Note: Any degree requirement stated below is applicable for 2016-2017 catalog year. Refer to catalog.gmu.edu for previous catalog year requirements.
The Department of Civil, Environmental, and Infrastructure Engineering at George Mason University offers an ABET-accredited 120-credit hour Bachelor of Science in Civil and Infrastructure Engineering; a Master of Science in Civil and Infrastructure Engineering; a Master of Engineering in integrated Geotechnical, Construction, and Structural Engineering; and the Doctor of Philosophy in Civil and Infrastructure Engineering. Each degree requires high competency in mathematics, the basic sciences, and the engineering sciences; a creative mind to translate a need into a design, then into a physical reality; and a commitment to creating, adapting, and upgrading infrastructure, for people in small communities and large megacities, in the United States and abroad.
M.S.-CIE and M.Eng.-GCS
The Master of Science in Civil and Infrastructure Engineering (M.S.-CIE) and the Master of Engineering in integrated Geotechnical, Construction, and Structural Engineering (M.Eng.-GCS) degrees are graduate degrees designed for students who have completed the B.S. in civil engineering either at George Mason University or at another university. These degrees educate students in a specialization within civil engineering science and design. With the growing complexity in civil engineering science and design, the Master’s degree is increasingly expected for advanced practice in civil engineering. The American Society of Civil Engineering now advocates for a master’s degree or equivalent as part of the requirement of registration as a Professional Engineer.
Master’s degrees prepare graduates to practice in civil engineering for: federal, state, or local governments; architectural firms; engineering design firms; construction firms; water, wastewater, and energy utilities; non-governmental organizations; and local and regional planning firms. These degrees serve as a solid foundation for subsequent study in architecture, law, business, economics, finance, and public policy and administration. They are also the foundation for further study at the Ph.D. level. The M.S.-CIE and M.Eng.-GCS curricula are described further at Master of Science and Master of Engineering.
Students who have completed undergraduate degrees in other majors may apply for graduate study if their previous undergraduate degree is in a closely aligned discipline, such as another branch of engineering or a related physical science (eg. geology; physics; chemistry; biology; or other environmental sciences). Each applicant’s transcript is evaluated by the CEIE Department after application. Before beginning graduate study, these students are required to complete civil engineering undergraduate articulation courses. These articulation courses do not apply toward the M.S. or M.Eng. Students who complete the M.S. or the M.Eng. at Mason may be eligible to write the Fundamentals of Engineering exam in Virginia, one step toward registration as a Professional Engineer (P.E.), even if their undergraduate degree is not from the United States.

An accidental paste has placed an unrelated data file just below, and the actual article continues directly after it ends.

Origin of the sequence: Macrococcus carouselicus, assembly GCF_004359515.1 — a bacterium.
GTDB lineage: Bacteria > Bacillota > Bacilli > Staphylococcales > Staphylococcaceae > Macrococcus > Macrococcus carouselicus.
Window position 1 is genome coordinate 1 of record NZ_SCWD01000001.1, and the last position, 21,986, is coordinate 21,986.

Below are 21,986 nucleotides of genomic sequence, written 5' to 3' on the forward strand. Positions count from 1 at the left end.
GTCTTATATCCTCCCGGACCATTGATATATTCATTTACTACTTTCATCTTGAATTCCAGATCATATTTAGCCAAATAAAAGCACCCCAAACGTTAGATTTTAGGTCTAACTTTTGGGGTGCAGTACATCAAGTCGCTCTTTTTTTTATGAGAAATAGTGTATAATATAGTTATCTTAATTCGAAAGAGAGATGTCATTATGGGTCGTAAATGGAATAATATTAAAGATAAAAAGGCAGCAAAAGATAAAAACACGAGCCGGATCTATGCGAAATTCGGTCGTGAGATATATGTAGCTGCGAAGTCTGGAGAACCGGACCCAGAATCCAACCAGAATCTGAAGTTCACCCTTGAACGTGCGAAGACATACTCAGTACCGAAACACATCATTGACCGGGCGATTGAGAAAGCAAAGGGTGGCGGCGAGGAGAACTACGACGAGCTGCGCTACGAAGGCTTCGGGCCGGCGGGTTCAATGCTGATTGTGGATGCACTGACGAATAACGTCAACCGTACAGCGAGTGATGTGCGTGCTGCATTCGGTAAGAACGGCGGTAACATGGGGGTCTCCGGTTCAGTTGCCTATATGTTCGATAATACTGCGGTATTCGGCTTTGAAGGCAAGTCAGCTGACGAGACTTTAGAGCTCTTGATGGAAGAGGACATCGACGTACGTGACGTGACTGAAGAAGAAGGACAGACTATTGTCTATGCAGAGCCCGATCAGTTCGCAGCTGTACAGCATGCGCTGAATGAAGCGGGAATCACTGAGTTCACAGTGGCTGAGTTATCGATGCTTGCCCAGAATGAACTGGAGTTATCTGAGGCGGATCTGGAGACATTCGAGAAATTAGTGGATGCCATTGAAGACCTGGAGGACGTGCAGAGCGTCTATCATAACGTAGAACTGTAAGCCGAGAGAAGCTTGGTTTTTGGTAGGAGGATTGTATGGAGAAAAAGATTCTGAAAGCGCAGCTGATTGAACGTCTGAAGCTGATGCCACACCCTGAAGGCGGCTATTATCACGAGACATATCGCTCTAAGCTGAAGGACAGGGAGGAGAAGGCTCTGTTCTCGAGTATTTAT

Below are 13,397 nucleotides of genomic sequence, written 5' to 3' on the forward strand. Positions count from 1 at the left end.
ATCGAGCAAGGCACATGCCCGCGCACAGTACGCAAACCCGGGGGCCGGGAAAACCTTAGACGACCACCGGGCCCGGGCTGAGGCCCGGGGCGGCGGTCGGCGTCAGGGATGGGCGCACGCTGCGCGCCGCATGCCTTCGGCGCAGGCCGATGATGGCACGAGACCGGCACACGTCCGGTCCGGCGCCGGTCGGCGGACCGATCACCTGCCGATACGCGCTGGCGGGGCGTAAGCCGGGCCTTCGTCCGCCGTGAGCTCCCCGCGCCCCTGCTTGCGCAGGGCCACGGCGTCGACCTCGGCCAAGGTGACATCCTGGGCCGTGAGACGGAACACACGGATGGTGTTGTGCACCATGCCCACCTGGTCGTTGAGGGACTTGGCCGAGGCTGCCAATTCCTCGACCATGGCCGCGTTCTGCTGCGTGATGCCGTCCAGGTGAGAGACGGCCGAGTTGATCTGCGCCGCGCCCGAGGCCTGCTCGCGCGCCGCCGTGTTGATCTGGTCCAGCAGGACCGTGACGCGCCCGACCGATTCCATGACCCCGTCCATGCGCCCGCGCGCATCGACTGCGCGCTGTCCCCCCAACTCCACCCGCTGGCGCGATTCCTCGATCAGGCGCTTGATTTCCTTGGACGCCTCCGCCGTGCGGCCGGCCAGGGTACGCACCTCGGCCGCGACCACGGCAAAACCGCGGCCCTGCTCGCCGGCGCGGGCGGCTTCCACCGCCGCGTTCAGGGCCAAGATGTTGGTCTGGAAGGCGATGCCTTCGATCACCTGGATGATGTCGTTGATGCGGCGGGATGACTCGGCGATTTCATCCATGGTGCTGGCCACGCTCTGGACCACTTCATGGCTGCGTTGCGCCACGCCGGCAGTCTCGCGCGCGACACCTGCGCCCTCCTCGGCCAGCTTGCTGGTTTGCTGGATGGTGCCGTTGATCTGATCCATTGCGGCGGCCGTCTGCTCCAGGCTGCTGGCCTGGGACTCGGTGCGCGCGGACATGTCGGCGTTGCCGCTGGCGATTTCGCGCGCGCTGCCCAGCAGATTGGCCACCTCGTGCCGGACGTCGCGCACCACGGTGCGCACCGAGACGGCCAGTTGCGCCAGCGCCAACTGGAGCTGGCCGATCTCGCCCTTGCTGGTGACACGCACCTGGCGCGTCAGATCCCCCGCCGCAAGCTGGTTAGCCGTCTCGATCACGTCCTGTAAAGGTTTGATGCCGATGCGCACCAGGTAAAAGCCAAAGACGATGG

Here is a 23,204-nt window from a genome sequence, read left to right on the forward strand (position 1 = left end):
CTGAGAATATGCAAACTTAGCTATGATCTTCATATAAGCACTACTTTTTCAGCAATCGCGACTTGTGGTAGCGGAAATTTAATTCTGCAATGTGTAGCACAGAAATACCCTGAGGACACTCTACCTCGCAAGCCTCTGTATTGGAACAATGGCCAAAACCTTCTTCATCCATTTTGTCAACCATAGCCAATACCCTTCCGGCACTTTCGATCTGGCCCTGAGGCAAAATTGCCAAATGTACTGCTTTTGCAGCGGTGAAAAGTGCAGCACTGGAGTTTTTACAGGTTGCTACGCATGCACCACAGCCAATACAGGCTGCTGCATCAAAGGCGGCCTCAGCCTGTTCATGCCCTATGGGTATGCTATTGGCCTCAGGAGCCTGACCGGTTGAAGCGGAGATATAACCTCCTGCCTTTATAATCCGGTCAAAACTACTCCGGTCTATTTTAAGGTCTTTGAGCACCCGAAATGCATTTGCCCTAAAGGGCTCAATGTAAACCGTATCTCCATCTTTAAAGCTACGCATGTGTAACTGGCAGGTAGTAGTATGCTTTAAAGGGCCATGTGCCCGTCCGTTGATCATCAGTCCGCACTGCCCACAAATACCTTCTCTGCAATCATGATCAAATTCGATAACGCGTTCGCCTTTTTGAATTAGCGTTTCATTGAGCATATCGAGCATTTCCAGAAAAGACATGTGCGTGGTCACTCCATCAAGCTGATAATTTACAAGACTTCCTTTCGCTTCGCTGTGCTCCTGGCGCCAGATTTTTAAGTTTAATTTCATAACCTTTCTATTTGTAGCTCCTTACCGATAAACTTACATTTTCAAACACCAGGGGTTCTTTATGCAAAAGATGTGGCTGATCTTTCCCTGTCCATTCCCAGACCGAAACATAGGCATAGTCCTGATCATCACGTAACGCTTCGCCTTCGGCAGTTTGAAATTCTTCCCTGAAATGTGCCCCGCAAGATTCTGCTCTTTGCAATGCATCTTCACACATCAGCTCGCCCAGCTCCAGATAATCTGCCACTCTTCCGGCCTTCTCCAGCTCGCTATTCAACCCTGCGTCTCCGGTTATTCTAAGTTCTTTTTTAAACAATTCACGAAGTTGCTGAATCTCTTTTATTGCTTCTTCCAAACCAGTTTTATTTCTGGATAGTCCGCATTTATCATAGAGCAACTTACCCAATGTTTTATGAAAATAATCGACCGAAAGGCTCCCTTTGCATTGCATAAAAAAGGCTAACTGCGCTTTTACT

The M.S.-CIE has three options. These are the thesis option (24 credit hours of coursework and 6 credit hours of research), the project option (27 credit hours of coursework and 3 credit hours of independent project), and the all-coursework option (30 credit hours of coursework). The degree involves focused coursework in any of the five emphasis areas offered in the department. These include: construction project management; environmental and water resources engineering; geotechnical engineering; structural engineering; or transportation engineering. Full-time students typically complete the degree in one and a half, to two years. Graduate courses usually meet in the late afternoon or evening for the convenience of part-time students. Degree details are provided at Master of Science.
The M.Eng.-GCS degree offered at GMU, is a practice-oriented degree that integrates the study of geotechnical engineering, construction engineering, and structural engineering into one graduate degree. It requires 30 credit hours of coursework (= 10 courses) of which at least 9 credits (three courses) are required core courses, and the remaining are electives. There is no research or project component. Full time students typically complete the degree in one and a half years. Graduate courses usually meet in the late afternoon or evening for the convenience of part-time students. Degree details are provided at Master of Engineering.
The Doctor of Philosophy (Ph.D.) is the highest degree offered in civil engineering and is equivalent to the D.Phil. offered by other institutions. Ph.D. graduates have demonstrated their comprehensive knowledge in an area of civil engineering science, and have completed independent research that makes a significant addition to the body of published civil engineering science. The highest levels of civil engineering practice in most specializations increasingly require a Ph.D., although the Ph.D. itself is not a practice-oriented degree. A Ph.D. is typically required for university faculty positions.
Applicants to the Ph.D. program have typically completed a Master’s degree in engineering. However, an applicant with extensive, advanced post-B.S. practice experience may be considered for admission. The Ph.D. requires completion of a minimum of 72 credit hours which includes completion of an independent research dissertation. Applicants with a Master’s degree may receive credit for up to 24 credit hours toward their Ph.D. program, depending on the relationship between those courses and their Ph.D. course of study. Full time students typically complete the program in three to five years. Graduate courses usually meet in the late afternoon or evening for the convenience of part-time students. A description of the Ph.D. degree requirements is provided at Doctor of Philosophy.